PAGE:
Primary radiotherapy for localized orbital MALT lymphoma

Author(s): Le QT, Eulau SM, George TI


Purpose:To define the natural history, prognosis, and radiocurability of localized orbital extranodal marginal zone lymphoma of mucosa-associated lymphoid tissue (MALT).

Methods and materials:Clinical records and pathologic material of 40 patients treated with local radiotherapy for localized orbital lymphoma were reviewed. Treatment consisted of 30-40 Gy in 1.8-2-Gy fractions (mean 34 Gy) of irradiation using 9-20-MeV electrons for conjunctival lesions, or 6-MV photons with complex treatment planning for retrobulbar lesions. The lens was routinely shielded with the use of a suspended eye bar.

Results:Upon pathologic review, 31 cases of orbital MALT lymphoma were identified. With the median follow-up of 5.9 years (range 9 months-0.3 years), the actuarial 10-year overall survival was 73%. Local control was 100%. Five distant failures resulted in a projected 10-year freedom from relapse of 71%. Most of the failures were extranodal in sites where MALT lymphoma has previously been shown to arise. No difference in outcome was observed among patients treated to less than or equal to 34 Gy vs. those treated to higher radiation doses. Two patients experienced clinically significant retinal damage after doses > or = Gy.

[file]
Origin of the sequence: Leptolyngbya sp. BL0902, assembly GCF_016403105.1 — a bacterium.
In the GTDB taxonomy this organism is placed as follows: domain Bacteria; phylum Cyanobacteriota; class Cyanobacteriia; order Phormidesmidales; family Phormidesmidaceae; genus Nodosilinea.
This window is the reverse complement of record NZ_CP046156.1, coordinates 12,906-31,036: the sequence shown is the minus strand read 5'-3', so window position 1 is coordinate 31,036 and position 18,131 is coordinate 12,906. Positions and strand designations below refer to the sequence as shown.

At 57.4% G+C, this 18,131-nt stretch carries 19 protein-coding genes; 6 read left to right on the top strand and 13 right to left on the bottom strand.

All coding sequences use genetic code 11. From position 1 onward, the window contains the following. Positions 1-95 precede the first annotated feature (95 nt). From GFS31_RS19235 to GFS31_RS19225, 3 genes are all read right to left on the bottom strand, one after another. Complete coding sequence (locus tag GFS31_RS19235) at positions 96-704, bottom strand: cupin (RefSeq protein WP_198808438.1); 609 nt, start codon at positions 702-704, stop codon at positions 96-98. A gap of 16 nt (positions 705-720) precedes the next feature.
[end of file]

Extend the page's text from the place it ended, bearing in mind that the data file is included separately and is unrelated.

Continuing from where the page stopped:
Conclusion:In this study, localized orbital MALT lymphoma was well controlled with radiotherapy. Even following relapse, patients with orbital MALT lymphoma exhibited an indolent course. Relapse occurred predominantly in extranodal mucosal sites, implying a possible homing mechanism for MALT lymphoma cells. Given the excellent local control rates, our current treatment recommendation is to use a radiation dose of 30-30.6 Gy in 1.5-.8-Gy fractions to minimize risk of late toxicity.

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